"It must be a rain-out, because we've got all our baseball players here," head coach Charlie Weis joked during stretches at practice on Monday. Quarterback Evan Sharpley, punter Eric Maust, and wide receiver Golden Tate are all missing significant practice time this spring to play baseball for the Irish. While the missed practices will no doubt affect all three of them, Sharpley is comfortably fixed as the second-string quarterback behind Jimmy Clausen, and Maust is the only punter Notre Dame's roster.
Tate, on the other hand, is battling for playing time at wide receiver. This spring would be a prime situation for him to demonstrate the skills he picked up and improvements he made over the winter. So far, though, Tate has only been to two of five practices. Weis, however, isn't concerned with the missed practices, saying Tate will have plenty of time to catch up in August.
"I think that in training camp he'll have plenty of opportunity to make his way up the depth chart," Weis said.
Currently, Tate is listed as the fourth "Z" receiver on the depth chart. The Hendersonville, Tenn. native doesn't see himself as behind any other the other receivers, though.
"After two days, I feel right there with the other guys," Tate said. "Obviously, there's room for improvement, but I feel pretty good about it."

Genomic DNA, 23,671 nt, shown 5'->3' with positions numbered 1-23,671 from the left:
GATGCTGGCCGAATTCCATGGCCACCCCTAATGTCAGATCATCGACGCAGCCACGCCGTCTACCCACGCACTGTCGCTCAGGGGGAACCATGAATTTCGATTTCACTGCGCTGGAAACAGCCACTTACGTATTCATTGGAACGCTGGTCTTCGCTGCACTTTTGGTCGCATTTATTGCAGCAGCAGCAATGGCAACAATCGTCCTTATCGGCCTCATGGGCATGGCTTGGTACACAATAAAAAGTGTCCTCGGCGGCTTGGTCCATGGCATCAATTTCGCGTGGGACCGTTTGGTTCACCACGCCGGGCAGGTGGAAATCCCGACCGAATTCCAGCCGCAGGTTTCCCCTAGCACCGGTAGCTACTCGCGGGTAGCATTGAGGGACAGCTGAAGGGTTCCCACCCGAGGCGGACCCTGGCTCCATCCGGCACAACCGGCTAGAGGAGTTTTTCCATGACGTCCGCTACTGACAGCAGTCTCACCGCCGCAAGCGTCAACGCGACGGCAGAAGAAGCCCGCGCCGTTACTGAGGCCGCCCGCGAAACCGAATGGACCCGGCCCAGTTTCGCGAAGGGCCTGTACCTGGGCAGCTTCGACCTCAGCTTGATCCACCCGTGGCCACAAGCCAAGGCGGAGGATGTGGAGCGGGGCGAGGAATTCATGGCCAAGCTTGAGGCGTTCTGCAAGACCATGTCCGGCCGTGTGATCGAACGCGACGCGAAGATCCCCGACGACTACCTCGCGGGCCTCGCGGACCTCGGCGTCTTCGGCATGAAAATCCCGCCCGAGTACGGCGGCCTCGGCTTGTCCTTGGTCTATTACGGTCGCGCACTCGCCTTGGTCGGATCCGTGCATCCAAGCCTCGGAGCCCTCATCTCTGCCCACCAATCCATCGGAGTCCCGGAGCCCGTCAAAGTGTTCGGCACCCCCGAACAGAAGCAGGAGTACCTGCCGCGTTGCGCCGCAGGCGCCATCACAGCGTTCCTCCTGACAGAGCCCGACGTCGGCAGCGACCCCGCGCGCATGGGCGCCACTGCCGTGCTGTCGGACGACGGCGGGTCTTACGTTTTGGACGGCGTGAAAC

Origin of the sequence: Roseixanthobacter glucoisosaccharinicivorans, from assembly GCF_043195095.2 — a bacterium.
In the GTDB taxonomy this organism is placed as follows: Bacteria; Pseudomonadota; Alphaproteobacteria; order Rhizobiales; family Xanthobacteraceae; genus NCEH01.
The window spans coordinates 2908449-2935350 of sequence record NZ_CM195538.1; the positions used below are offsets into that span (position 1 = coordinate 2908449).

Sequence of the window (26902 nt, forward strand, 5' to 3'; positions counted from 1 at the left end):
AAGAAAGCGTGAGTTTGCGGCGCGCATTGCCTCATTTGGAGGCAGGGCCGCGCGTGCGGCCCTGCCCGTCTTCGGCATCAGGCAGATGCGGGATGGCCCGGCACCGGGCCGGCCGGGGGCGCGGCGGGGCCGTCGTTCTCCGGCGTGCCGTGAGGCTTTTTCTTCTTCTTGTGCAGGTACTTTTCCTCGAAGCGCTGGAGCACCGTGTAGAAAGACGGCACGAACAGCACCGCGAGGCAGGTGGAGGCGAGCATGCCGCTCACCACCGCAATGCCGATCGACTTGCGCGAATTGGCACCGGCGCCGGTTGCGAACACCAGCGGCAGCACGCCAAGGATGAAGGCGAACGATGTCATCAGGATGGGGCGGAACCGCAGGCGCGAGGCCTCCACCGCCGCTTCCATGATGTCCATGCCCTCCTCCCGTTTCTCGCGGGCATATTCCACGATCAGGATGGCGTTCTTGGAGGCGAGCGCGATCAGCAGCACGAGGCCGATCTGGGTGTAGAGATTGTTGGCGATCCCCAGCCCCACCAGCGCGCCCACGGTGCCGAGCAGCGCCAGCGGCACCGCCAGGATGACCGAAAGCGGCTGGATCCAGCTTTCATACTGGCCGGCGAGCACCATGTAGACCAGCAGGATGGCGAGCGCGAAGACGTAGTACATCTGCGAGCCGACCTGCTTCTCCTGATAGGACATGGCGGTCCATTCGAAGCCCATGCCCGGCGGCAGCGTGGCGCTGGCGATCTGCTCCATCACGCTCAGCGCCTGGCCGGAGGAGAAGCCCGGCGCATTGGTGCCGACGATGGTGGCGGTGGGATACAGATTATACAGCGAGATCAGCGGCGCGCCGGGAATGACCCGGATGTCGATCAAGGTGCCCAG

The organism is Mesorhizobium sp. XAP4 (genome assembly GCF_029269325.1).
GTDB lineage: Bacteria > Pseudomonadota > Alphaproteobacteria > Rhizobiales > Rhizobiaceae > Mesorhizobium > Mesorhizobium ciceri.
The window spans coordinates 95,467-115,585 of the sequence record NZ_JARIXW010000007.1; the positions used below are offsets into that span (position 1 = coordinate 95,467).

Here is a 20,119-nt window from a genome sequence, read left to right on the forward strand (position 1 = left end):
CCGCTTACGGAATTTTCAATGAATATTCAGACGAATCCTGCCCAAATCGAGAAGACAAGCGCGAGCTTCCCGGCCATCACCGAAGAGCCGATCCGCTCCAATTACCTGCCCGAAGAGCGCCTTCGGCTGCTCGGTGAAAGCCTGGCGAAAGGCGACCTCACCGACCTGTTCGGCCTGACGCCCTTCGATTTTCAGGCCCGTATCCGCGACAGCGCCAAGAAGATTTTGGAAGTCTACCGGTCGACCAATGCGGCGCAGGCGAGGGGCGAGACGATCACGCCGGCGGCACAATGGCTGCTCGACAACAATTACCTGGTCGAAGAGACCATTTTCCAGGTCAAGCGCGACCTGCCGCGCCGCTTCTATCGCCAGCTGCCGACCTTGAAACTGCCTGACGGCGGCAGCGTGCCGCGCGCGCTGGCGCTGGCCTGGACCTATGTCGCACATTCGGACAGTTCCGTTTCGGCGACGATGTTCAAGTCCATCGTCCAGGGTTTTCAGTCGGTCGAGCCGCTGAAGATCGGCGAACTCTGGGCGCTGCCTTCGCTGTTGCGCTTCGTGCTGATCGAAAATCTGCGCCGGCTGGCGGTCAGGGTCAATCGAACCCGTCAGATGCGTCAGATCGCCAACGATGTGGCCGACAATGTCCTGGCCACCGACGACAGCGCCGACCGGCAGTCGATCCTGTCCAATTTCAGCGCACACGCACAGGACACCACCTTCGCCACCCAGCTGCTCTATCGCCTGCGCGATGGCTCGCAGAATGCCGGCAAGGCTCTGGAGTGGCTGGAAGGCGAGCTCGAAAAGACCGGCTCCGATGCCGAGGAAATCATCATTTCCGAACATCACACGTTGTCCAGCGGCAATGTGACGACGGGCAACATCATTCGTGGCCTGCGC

The former USA Today All-American has made up for the lost practice time by putting in extra individual effort to prepare for the upcoming season.
"I mean, ultimately it's up to me," he said. "I just need to be here watching extra film and doing extra studying. I've been doing that the first two days so that might be why I feel like I'm OK instead of a step behind.
"If I need to do another rep after practice is over, that's what I'm going to do and that's what I've been doing."
The mental workload of balancing two sports is admirable enough in itself, but the physical toll makes the task even tougher. For example, Tate had three baseball games this weekend against Cincinnati, followed by football practice on Monday. While it was a little rough at first, he said he's adjusted.
"I mean it's tough, but it's manageable," Tate said. "I thought when I got out here I was going to die because I wasn't in shape, but I made it. I've been through two days and I feel pretty good"
Despite the difficulty, Tate said he has no regrets about his choice and always knew that he wanted to play both sports.
"For the most part, I had my mind made up that I was going to play baseball," he said. "I love both sports and when the time comes, if the time comes, that I have to choose one, then I'll make that decision. Right now, I'm happy with my decision."
When Tate arrived last summer, he was faced with an entirely different, but equally difficult challenge. He had to learn to play receiver. Even though he rushed for over 1,000 yards in his junior and senior seasons at Pope John Paul II High School, most scouts projected Tate as a wideout at the next level. The move wasn't exactly as easy as planned.
"When I first got here, I just figured I was going to run a pattern, catch the ball, [and] block," Tate said. "But there are so many defenses, in college it's a whole other game."
As a freshman, Tate showed flashes of brilliance. Most notably, against Purdue, he made three spectacular diving catches for 104 yards and a touchdown. Most Irish fans thought this game would be a coming-out party, but Tate saw little playing time after that, catching only three balls the rest of the year, something a attributed to the steep learning curve associated with becoming a Division I receiver.